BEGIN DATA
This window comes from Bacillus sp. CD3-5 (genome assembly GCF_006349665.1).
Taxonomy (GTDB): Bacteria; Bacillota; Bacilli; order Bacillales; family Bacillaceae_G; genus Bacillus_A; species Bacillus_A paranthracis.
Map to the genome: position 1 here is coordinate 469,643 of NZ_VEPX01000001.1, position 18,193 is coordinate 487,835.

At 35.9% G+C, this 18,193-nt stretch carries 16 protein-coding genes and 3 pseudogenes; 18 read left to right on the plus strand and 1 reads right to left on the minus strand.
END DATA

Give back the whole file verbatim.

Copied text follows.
This window comes from Bacillus sp. CD3-5 (genome assembly GCF_006349665.1).
Taxonomy (GTDB): Bacteria; Bacillota; Bacilli; order Bacillales; family Bacillaceae_G; genus Bacillus_A; species Bacillus_A paranthracis.
Map to the genome: position 1 here is coordinate 469,643 of NZ_VEPX01000001.1, position 18,193 is coordinate 487,835.

At 35.9% G+C, this 18,193-nt stretch carries 16 protein-coding genes and 3 pseudogenes; 18 read left to right on the plus strand and 1 reads right to left on the minus strand.